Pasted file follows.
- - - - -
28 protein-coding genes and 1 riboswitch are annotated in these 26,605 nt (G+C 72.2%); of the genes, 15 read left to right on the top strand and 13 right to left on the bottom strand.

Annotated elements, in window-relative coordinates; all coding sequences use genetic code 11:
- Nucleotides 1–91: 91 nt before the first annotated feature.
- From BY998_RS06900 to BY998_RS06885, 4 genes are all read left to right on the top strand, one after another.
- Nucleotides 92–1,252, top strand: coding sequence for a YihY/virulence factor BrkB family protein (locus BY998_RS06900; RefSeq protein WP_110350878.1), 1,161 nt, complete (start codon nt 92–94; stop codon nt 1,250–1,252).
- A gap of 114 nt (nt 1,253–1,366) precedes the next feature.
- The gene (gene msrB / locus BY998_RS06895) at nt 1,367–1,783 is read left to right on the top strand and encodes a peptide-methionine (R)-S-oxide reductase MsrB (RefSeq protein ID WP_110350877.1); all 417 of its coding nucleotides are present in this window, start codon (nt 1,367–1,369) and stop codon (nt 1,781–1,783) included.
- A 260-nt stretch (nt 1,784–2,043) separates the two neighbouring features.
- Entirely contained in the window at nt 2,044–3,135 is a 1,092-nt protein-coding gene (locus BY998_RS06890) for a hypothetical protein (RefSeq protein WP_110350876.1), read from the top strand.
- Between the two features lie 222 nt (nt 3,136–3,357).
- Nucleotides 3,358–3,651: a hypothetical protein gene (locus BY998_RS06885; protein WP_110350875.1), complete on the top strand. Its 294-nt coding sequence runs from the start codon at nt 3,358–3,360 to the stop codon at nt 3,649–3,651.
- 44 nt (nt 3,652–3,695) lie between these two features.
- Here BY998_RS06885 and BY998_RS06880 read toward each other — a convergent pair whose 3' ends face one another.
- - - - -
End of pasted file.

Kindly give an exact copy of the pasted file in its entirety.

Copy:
28 protein-coding genes and 1 riboswitch are annotated in these 26,605 nt (G+C 72.2%); of the genes, 15 read left to right on the top strand and 13 right to left on the bottom strand.

Annotated elements, in window-relative coordinates; all coding sequences use genetic code 11:
- Nucleotides 1–91: 91 nt before the first annotated feature.
- From BY998_RS06900 to BY998_RS06885, 4 genes are all read left to right on the top strand, one after another.
- Nucleotides 92–1,252, top strand: coding sequence for a YihY/virulence factor BrkB family protein (locus BY998_RS06900; RefSeq protein WP_110350878.1), 1,161 nt, complete (start codon nt 92–94; stop codon nt 1,250–1,252).
- A gap of 114 nt (nt 1,253–1,366) precedes the next feature.
- The gene (gene msrB / locus BY998_RS06895) at nt 1,367–1,783 is read left to right on the top strand and encodes a peptide-methionine (R)-S-oxide reductase MsrB (RefSeq protein ID WP_110350877.1); all 417 of its coding nucleotides are present in this window, start codon (nt 1,367–1,369) and stop codon (nt 1,781–1,783) included.
- A 260-nt stretch (nt 1,784–2,043) separates the two neighbouring features.
- Entirely contained in the window at nt 2,044–3,135 is a 1,092-nt protein-coding gene (locus BY998_RS06890) for a hypothetical protein (RefSeq protein WP_110350876.1), read from the top strand.
- Between the two features lie 222 nt (nt 3,136–3,357).
- Nucleotides 3,358–3,651: a hypothetical protein gene (locus BY998_RS06885; protein WP_110350875.1), complete on the top strand. Its 294-nt coding sequence runs from the start codon at nt 3,358–3,360 to the stop codon at nt 3,649–3,651.
- 44 nt (nt 3,652–3,695) lie between these two features.
- Here BY998_RS06885 and BY998_RS06880 read toward each other — a convergent pair whose 3' ends face one another.